for abortions in 1980.
There is the "compelling state need" argument, which Obama's
science advisor John Holdren has applied, at least in the past,
to coercive population control by an armed international
organization, to protect natural resources.
It could be our last chance to choose our destiny "and the
right choices could lead to a much better world," he said.
Are there any rights that compelling need or noble
intentions do not trump?
Is an Individual Mandate Constitutional?
In assessing the Clinton health care reform proposal in
1993, the Congressional Budget Office (CBO) noted the
unprecedented nature of a mandate that required individuals to
purchase a specific product. The only analogous mandate was the
requirement to register for the draft.
Architects of the Social Security Act, who harbored grave
doubts about its constitutionality, settled on the rationale of
the taxing powers of the U.S. An individual mandate is not,
however, quite the same. Moreover, it might be problematic to use
the taxing power as the Constitutional authority, but not call
the mandate a tax for purposes of budget scoring rules.
In citing its power to regulate interstate commerce,
Congress might have some difficulty explaining how not
doing something could implicate commerce.
The mechanism of enforcement could invite even more
scrutiny. Identifying and penalizing scofflaws "may require a
degree of intrusiveness and bureaucracy that some will find
unpalatable," said Sherry Glied, Ph.D., nominated by Obama for an
assistant secretary position in HHS. (Peter Urbanowicz and Dennis
G. Smith, Constitutional Implications of an "Individual
Mandate" in Health Care Reform, Federalist Society for Law
and Public Policy Studies; 2009)
Tip of the Month: When a physician's assistant used a
physician's NPI, which he had apparently lifted from a job
application, to file fraudulent claims for motorized wheelchairs,
the physician escaped prosecution because he had not accepted the
position, nor given the PA authority to write prescriptions on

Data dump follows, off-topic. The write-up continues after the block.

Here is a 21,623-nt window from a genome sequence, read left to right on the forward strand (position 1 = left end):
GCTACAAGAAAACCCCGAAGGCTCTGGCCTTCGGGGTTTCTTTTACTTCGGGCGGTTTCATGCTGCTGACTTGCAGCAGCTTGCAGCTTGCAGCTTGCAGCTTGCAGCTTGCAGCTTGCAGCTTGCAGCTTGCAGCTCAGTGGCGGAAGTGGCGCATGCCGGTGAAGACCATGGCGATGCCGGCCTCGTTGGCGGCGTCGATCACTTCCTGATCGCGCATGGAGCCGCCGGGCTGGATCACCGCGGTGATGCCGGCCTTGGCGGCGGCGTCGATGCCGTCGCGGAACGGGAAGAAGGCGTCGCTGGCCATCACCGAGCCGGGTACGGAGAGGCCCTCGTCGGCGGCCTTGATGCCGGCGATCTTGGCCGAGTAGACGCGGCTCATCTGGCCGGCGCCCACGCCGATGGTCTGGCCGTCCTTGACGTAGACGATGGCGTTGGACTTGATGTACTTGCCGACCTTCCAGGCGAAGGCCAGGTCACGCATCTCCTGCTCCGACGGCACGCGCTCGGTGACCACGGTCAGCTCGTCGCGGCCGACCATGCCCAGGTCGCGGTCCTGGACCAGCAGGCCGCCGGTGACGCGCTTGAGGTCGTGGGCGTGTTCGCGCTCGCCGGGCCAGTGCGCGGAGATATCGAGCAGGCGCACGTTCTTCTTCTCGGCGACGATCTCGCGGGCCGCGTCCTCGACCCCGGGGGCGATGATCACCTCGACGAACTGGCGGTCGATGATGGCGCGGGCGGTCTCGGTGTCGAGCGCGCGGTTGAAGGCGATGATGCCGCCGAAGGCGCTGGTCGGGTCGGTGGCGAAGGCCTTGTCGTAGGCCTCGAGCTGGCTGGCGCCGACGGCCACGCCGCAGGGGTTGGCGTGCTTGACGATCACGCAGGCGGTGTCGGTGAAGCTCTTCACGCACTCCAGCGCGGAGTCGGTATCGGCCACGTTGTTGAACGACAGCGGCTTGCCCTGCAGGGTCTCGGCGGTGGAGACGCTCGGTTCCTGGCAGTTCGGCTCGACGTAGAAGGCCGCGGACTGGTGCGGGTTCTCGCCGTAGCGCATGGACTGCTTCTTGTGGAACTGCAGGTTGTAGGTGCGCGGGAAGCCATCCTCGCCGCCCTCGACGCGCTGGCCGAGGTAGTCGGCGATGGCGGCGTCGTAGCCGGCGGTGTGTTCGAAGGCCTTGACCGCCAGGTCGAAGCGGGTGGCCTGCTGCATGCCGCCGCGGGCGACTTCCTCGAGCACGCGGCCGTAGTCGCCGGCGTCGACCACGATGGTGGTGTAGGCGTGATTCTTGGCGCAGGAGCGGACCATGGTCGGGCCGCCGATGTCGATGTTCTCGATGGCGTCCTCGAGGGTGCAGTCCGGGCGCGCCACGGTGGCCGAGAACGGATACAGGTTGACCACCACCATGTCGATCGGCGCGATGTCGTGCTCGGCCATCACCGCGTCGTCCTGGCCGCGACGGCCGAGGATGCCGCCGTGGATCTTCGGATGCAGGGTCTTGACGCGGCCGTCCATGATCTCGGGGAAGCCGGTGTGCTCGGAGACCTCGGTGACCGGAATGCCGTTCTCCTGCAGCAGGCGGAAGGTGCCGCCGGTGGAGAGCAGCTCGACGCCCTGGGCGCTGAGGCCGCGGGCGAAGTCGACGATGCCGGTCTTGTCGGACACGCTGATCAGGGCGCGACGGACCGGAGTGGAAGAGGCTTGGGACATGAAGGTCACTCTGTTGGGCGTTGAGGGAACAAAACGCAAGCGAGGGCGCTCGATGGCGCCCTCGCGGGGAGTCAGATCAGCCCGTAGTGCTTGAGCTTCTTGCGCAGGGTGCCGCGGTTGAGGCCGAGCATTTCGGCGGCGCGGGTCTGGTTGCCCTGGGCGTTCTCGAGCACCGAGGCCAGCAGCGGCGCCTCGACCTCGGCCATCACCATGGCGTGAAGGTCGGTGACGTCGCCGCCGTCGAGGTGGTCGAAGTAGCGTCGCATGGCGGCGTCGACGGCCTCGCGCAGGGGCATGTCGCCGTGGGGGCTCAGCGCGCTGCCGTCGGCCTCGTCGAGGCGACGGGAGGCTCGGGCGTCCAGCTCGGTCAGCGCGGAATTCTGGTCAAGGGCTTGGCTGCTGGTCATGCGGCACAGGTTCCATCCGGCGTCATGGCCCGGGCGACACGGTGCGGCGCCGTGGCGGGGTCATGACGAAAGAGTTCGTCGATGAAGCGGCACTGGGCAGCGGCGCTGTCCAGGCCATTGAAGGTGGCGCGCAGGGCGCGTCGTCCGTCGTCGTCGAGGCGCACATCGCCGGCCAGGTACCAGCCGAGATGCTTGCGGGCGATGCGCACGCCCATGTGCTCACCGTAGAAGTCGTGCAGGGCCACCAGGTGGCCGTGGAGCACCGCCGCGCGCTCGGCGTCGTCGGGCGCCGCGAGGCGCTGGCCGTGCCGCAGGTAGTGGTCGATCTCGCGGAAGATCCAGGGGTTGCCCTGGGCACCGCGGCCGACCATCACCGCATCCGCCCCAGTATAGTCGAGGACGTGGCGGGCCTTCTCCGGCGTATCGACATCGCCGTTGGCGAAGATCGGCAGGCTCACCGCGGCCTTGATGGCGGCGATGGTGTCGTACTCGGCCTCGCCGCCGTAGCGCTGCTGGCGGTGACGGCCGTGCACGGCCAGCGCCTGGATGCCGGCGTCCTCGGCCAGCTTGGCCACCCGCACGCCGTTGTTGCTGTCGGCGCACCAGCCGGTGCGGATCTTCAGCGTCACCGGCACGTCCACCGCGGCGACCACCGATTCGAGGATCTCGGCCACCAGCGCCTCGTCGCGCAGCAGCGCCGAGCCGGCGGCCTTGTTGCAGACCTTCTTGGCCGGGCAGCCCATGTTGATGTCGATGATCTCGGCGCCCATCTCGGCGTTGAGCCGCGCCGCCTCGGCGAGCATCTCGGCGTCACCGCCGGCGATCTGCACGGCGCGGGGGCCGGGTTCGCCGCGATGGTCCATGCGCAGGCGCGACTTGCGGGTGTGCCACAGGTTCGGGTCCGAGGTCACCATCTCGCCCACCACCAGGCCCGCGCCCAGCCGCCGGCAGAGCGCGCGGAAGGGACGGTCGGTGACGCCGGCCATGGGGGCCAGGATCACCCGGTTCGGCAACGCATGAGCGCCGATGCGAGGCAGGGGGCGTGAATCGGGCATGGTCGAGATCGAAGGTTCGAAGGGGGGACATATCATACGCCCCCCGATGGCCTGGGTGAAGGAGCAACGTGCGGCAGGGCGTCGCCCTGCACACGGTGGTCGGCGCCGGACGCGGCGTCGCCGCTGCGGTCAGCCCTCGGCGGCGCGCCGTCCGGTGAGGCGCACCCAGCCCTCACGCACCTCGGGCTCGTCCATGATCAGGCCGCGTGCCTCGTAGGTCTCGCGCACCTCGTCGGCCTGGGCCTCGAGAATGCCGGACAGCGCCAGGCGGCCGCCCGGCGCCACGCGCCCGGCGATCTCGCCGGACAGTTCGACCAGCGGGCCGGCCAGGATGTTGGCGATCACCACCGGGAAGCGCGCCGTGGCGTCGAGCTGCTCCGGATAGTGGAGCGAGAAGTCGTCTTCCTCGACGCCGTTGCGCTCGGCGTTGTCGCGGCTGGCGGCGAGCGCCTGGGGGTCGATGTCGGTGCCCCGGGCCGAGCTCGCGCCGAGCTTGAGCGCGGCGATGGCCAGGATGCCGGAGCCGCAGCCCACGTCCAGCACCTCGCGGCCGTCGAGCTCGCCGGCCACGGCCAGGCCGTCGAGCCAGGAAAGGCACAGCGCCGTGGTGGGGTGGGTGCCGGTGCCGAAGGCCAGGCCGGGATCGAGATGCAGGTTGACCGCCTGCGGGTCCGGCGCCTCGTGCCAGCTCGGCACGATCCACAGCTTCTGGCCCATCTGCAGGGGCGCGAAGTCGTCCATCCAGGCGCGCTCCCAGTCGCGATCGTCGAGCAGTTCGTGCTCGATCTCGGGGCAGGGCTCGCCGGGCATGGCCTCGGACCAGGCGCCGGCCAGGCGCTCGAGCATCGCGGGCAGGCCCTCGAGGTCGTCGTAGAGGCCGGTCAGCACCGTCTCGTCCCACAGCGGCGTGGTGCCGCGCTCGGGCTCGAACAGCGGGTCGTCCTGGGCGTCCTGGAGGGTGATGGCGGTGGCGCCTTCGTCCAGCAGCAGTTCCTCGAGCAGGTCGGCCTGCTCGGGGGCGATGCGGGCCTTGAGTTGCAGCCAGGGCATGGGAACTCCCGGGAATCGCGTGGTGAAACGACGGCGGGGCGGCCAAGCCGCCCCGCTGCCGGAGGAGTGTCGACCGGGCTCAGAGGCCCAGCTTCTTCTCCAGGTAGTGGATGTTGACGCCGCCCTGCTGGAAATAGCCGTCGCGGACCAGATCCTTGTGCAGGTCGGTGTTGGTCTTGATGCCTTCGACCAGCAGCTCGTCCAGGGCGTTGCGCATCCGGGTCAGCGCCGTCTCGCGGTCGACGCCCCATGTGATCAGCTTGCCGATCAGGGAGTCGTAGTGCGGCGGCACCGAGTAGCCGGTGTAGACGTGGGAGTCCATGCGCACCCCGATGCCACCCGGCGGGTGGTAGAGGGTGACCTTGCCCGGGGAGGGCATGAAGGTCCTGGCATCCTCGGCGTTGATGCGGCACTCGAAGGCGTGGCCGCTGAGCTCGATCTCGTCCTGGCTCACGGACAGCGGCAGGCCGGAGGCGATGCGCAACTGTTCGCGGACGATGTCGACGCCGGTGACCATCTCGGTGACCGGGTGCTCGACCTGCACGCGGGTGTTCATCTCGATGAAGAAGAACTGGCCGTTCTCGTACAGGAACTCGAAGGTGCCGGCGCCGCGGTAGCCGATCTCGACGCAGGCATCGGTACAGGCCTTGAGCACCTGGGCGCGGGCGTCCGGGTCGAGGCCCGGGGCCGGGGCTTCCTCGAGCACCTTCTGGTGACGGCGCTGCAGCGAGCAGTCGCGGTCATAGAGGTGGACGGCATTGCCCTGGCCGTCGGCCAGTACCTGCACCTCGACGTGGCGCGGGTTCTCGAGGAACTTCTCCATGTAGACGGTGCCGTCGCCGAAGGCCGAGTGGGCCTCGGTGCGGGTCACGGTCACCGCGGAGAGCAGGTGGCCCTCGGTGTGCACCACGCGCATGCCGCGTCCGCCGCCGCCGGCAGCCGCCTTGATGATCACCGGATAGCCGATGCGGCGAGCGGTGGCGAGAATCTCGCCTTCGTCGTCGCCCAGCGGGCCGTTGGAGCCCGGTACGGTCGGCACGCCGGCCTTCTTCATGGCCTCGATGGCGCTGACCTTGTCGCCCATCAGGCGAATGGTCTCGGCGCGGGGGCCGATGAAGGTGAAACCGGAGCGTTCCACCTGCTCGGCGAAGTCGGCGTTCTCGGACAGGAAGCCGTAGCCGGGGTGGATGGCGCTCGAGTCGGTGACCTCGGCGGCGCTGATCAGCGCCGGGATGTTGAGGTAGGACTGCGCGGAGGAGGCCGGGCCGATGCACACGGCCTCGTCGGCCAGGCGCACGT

his behalf. Otherwise, he might have had difficulty defending
himself. Physicians are advised to protect their NPIs from
identity theft. NPIs are open to the public by internet, but be
especially careful when an employee who had access to the NPI
leaves. Monitor claims and reimbursements. "Most billing fraud is
committed by someone you trust with your NPI," said Susan Miller
of WEDI (Medical Practice Compliance Alert 7/27/09).
Cancel further use of a number you think has been compromised.
[Some physicians who are not HIPAA-covered entities have not
obtained NPIs, partly for this reason.]
Bureaucrats Can Overrule Doctors' Orders
The U.S. Court of Appeals for the 11th Circuit overturned a
ruling that the state could not reduce doctor-ordered care for a
Medicaid beneficiary (Moore v. Medows 08-13926). The
state had cut home nursing services for a severely disabled child
from 94 to 84 hr/wk. The state of Florida argued: "Treating
physicians...cannot be trusted with this sort of decision....
When left to their own devices, they advocate for their patients
and deem all manner of unproven, dangerous, ineffective,
cosmetic, unnecessary, bizarre, and controversial treatments as
'medically necessary'" (Health Care News, July 2009).
Fraud Enforcement Juggernaut Continues
To help offset the "shocking price tag" of proposed health
care reform, sweeping changes were enacted in the Fraud
Enforcement and Recovery Act of 2009 (FERA). A flood of new
whistleblower actions is expected, and courts will have to
revisit prior decisions. Broader classes of defendants and
conduct are liable; defenses are weakened. Compliance programs
need to be strengthened (HCFR 7/29/09).
County Society Rebukes AMA. All the officers and
committee chairmen of the Medical Society of the County of Erie,
and delegates to the state medical society, signed a letter
protesting the AMA's endorsement of H.R. 3200 with a copy to
Nancy Nielsen. Dr. Nielsen is past president of our county
society, the "hometown girl that went to great heights" as AMA
(now past) president the very one who "engineered" AMA support
for H.R. 3200. I think the AMA underestimated the strong
opposition to socialized medicine among physicians who actually
The letter reads: "[We have] grave reservations about the
recent decision by the AMA.... H.R. 3200...contains many onerous
provisions which will lead to a diminution in our ability to care